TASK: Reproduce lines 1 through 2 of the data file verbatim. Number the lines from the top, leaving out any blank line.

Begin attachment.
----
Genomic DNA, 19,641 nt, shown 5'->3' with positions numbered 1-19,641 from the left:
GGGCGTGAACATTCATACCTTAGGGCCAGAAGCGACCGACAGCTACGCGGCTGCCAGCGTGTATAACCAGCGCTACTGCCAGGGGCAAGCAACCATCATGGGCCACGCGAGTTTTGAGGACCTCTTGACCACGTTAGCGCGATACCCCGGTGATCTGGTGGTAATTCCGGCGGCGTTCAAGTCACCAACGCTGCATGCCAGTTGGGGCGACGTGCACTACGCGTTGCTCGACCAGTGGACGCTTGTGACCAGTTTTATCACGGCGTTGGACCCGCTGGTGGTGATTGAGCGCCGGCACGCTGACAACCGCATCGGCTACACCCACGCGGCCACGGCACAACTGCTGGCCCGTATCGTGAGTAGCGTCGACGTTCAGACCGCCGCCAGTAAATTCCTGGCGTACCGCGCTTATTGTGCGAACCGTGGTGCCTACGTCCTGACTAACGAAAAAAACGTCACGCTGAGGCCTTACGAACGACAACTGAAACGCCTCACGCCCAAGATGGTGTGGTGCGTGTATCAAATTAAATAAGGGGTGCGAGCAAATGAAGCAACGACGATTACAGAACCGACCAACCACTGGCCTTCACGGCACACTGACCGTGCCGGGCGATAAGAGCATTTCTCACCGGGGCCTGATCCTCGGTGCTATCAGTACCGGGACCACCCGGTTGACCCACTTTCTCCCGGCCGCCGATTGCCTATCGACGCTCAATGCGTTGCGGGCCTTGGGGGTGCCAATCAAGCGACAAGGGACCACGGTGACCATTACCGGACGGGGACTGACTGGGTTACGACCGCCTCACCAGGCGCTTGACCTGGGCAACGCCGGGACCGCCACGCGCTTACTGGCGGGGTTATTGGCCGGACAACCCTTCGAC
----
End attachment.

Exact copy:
Genomic DNA, 19,641 nt, shown 5'->3' with positions numbered 1-19,641 from the left:
GGGCGTGAACATTCATACCTTAGGGCCAGAAGCGACCGACAGCTACGCGGCTGCCAGCGTGTATAACCAGCGCTACTGCCAGGGGCAAGCAACCATCATGGGCCACGCGAGTTTTGAGGACCTCTTGACCACGTTAGCGCGATACCCCGGTGATCTGGTGGTAATTCCGGCGGCGTTCAAGTCACCAACGCTGCATGCCAGTTGGGGCGACGTGCACTACGCGTTGCTCGACCAGTGGACGCTTGTGACCAGTTTTATCACGGCGTTGGACCCGCTGGTGGTGATTGAGCGCCGGCACGCTGACAACCGCATCGGCTACACCCACGCGGCCACGGCACAACTGCTGGCCCGTATCGTGAGTAGCGTCGACGTTCAGACCGCCGCCAGTAAATTCCTGGCGTACCGCGCTTATTGTGCGAACCGTGGTGCCTACGTCCTGACTAACGAAAAAAACGTCACGCTGAGGCCTTACGAACGACAACTGAAACGCCTCACGCCCAAGATGGTGTGGTGCGTGTATCAAATTAAATAAGGGGTGCGAGCAAATGAAGCAACGACGATTACAGAACCGACCAACCACTGGCCTTCACGGCACACTGACCGTGCCGGGCGATAAGAGCATTTCTCACCGGGGCCTGATCCTCGGTGCTATCAGTACCGGGACCACCCGGTTGACCCACTTTCTCCCGGCCGCCGATTGCCTATCGACGCTCAATGCGTTGCGGGCCTTGGGGGTGCCAATCAAGCGACAAGGGACCACGGTGACCATTACCGGACGGGGACTGACTGGGTTACGACCGCCTCACCAGGCGCTTGACCTGGGCAACGCCGGGACCGCCACGCGCTTACTGGCGGGGTTATTGGCCGGACAACCCTTCGAC